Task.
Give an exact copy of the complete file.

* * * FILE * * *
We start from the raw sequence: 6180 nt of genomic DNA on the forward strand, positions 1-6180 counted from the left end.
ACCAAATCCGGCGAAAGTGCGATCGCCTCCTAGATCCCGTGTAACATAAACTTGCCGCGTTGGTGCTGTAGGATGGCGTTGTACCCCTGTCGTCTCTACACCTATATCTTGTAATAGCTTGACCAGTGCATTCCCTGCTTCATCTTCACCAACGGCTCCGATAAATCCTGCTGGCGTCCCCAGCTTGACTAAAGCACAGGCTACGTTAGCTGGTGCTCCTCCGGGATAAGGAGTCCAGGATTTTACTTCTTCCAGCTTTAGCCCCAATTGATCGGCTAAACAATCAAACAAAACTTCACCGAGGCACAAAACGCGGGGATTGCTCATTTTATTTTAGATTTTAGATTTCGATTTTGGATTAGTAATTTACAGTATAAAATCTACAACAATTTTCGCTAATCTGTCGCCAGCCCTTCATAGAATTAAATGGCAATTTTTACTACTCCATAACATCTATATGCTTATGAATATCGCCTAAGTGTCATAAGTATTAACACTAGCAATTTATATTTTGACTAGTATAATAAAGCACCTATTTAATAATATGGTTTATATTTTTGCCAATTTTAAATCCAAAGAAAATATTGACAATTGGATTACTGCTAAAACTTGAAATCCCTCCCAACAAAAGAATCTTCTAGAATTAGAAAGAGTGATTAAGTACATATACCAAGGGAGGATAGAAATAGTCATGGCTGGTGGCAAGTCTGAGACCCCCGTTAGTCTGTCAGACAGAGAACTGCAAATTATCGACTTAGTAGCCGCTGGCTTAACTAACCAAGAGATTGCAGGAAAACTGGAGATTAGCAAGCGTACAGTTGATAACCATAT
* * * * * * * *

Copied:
We start from the raw sequence: 6180 nt of genomic DNA on the forward strand, positions 1-6180 counted from the left end.
ACCAAATCCGGCGAAAGTGCGATCGCCTCCTAGATCCCGTGTAACATAAACTTGCCGCGTTGGTGCTGTAGGATGGCGTTGTACCCCTGTCGTCTCTACACCTATATCTTGTAATAGCTTGACCAGTGCATTCCCTGCTTCATCTTCACCAACGGCTCCGATAAATCCTGCTGGCGTCCCCAGCTTGACTAAAGCACAGGCTACGTTAGCTGGTGCTCCTCCGGGATAAGGAGTCCAGGATTTTACTTCTTCCAGCTTTAGCCCCAATTGATCGGCTAAACAATCAAACAAAACTTCACCGAGGCACAAAACGCGGGGATTGCTCATTTTATTTTAGATTTTAGATTTCGATTTTGGATTAGTAATTTACAGTATAAAATCTACAACAATTTTCGCTAATCTGTCGCCAGCCCTTCATAGAATTAAATGGCAATTTTTACTACTCCATAACATCTATATGCTTATGAATATCGCCTAAGTGTCATAAGTATTAACACTAGCAATTTATATTTTGACTAGTATAATAAAGCACCTATTTAATAATATGGTTTATATTTTTGCCAATTTTAAATCCAAAGAAAATATTGACAATTGGATTACTGCTAAAACTTGAAATCCCTCCCAACAAAAGAATCTTCTAGAATTAGAAAGAGTGATTAAGTACATATACCAAGGGAGGATAGAAATAGTCATGGCTGGTGGCAAGTCTGAGACCCCCGTTAGTCTGTCAGACAGAGAACTGCAAATTATCGACTTAGTAGCCGCTGGCTTAACTAACCAAGAGATTGCAGGAAAACTGGAGATTAGCAAGCGTACAGTTGATAACCATAT